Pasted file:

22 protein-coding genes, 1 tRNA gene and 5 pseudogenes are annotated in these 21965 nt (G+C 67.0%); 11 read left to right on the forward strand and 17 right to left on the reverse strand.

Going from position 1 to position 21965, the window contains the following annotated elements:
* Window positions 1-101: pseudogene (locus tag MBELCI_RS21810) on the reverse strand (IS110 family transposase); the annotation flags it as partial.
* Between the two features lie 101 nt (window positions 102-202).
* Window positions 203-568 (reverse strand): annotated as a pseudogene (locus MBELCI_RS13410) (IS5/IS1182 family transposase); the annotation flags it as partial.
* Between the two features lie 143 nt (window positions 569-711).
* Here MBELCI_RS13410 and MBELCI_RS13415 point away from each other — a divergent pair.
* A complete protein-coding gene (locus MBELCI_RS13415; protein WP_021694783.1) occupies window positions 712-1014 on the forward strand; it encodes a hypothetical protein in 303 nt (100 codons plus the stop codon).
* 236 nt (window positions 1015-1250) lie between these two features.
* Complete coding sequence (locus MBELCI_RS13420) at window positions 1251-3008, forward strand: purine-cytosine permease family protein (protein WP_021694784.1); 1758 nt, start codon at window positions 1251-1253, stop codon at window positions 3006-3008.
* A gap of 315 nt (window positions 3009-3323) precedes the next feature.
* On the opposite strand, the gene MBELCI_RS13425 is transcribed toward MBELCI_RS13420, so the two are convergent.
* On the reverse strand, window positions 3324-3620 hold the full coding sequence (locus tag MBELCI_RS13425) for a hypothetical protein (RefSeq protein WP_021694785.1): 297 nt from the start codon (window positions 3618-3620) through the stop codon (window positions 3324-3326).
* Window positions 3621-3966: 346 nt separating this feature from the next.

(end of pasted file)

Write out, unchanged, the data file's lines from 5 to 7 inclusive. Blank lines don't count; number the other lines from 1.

* Window positions 203-568 (reverse strand): annotated as a pseudogene (locus MBELCI_RS13410) (IS5/IS1182 family transposase); the annotation flags it as partial.
* Between the two features lie 143 nt (window positions 569-711).
* Here MBELCI_RS13410 and MBELCI_RS13415 point away from each other — a divergent pair.